Published June 17, 2017 in the “Ocean Watch” column, Honolulu Star-Advertiser ©2017 Susan Scott
I’ve been home from Australia nearly a week, and I’m still smiling over some of the comments locals there made about Hawaii.
One day we anchored Honu in a picturesque bay in the lee of Hummocky Island. Because it was late in the day, and it takes time and effort to inflate our rubber dinghy and attach its outboard, we jumped in the water and swam ashore for a snorkeling excursion and beach walk.
About an hour or so after swimming back to the boat, our distant boat neighbors motored toward us in their dinghy. When the Australian couple saw our home port, Honolulu, on the transom, they called out, “Hello! We came over to see what crazies were swimming in shark-infested waters. Now we see. You’re from Hawaii!”
They sped away, leaving us puzzled. Did they think that Hawaii residents are braver than Australians? Or that we foreigners don’t understand the risk? Or that Hawaii residents are foolhardy? We never found out.
Nor could we find information anywhere that Hummocky Island is more “shark infested” than anywhere else in Great Barrier Reef waters, or in Hawaii.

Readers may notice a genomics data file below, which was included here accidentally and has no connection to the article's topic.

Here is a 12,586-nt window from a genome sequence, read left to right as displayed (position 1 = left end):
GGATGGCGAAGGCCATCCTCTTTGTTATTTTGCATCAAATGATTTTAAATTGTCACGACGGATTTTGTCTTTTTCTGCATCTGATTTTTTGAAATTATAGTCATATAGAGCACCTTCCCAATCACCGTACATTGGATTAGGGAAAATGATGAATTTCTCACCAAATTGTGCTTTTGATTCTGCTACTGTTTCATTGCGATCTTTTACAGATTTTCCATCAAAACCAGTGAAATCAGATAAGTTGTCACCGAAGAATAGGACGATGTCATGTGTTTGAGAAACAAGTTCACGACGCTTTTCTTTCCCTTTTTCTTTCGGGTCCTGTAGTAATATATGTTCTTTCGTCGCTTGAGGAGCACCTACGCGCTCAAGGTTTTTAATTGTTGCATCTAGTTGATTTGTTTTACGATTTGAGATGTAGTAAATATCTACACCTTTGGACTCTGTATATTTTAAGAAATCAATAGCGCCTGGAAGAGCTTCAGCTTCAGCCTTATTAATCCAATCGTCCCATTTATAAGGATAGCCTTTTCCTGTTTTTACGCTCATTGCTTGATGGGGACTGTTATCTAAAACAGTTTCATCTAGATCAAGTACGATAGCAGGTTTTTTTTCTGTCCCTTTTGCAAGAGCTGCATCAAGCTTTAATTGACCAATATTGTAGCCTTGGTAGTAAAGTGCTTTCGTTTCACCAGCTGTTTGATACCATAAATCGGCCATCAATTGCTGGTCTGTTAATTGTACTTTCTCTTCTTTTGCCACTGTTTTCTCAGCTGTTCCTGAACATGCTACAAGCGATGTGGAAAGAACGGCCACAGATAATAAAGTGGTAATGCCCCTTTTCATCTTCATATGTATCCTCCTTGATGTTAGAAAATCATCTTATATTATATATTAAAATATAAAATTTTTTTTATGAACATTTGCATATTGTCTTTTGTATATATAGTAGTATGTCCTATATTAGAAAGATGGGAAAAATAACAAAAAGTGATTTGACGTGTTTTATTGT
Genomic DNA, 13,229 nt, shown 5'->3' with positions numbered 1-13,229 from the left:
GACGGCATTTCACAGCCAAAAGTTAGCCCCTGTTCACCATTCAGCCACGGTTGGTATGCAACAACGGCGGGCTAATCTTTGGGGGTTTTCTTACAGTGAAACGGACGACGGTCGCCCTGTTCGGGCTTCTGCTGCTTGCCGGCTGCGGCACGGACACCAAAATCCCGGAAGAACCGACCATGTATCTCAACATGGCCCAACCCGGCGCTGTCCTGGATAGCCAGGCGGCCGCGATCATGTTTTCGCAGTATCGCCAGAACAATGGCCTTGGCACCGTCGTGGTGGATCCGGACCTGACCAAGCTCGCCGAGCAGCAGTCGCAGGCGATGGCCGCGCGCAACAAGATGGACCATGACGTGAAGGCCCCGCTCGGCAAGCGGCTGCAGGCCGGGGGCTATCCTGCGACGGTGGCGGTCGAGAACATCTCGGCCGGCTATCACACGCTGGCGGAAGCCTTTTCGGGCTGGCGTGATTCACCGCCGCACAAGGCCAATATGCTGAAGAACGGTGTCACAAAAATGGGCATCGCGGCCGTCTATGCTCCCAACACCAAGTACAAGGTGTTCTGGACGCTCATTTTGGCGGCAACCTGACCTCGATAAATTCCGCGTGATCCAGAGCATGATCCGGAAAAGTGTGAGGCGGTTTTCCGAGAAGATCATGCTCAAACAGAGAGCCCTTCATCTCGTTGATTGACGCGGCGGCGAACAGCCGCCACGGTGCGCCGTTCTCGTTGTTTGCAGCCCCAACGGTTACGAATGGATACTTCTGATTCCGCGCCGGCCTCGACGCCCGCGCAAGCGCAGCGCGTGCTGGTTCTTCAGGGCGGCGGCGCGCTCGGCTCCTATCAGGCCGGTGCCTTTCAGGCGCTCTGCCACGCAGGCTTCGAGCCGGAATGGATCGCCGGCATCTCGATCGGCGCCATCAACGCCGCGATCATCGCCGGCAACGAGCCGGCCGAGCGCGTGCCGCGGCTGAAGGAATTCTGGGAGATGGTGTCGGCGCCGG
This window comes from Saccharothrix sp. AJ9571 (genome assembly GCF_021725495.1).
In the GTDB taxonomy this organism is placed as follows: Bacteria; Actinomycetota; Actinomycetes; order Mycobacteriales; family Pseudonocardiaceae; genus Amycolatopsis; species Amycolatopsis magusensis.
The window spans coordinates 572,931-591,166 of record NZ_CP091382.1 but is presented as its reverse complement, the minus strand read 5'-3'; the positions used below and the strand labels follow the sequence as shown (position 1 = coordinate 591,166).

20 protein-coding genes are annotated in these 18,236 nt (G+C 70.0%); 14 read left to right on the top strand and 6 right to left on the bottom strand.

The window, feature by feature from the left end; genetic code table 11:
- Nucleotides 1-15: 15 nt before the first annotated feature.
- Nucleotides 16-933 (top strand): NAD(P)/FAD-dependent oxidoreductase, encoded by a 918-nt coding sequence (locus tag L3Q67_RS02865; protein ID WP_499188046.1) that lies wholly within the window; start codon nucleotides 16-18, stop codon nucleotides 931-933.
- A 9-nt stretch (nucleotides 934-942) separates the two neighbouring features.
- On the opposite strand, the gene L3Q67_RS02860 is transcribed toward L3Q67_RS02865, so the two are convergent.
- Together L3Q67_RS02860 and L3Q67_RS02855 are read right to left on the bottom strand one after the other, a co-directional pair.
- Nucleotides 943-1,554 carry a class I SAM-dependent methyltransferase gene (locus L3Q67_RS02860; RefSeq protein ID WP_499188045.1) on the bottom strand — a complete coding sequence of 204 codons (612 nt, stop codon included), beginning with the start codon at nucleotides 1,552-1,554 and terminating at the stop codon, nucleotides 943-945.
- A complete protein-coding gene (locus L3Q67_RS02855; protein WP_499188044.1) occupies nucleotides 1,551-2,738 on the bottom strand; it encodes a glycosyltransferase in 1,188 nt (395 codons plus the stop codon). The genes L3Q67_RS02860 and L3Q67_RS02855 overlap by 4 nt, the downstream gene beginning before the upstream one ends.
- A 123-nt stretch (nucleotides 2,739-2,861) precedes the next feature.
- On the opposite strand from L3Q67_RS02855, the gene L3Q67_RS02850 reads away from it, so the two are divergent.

On average, three people die from shark attacks in Australia annually. Given the number of people in the water, the chances of an attack are so minuscule I never even think about it.
No sharks showed up on this trip, but we could not shake the sharp teeth of politics.
While checking Honu into a marina during stormy weather, I slid her official certificate over the counter. In big, bold capital letters, the heading says, “UNITED STATES OF AMERICA.”
“Sorry,” the manager said, pushing the paper back. “We’ve stopped accepting these.”
I was speechless. This vessel documentation is as official as it gets. No other boat papers exist.
“Relax,” the manager laughed. “I’m just kidding you. But, really, what were you thinking, electing that clown?”
How does one answer such a question? “We’re from Hawaii,” I said. “It wasn’t us.”
“Hawaii! OK, then. You can stay.”
That guy was joking, but a young convenience store clerk was dead serious.
“I always wanted to go to Hawaii,” she said, “but I saw a TV show on tsunamis and now, forget it, I’ll never go there.”
Rendered speechless again.
The friendly woman at Townsville’s Breakwater Marina, where we left Honu, gave us a farewell that made us laugh.
“Have a good trip back to America,” she said as we finished up the paperwork. “Sorry! I mean Hawaii.”
And finally, as I folded up the last of Honu’s laundry and said goodbye to another marina worker, she said, “You’re not leaving us?”
“Yes. I love Australia, but I love my home in Hawaii, too,” I said. “I’m going from one good place to another.”
“Fair dinkum,” she said.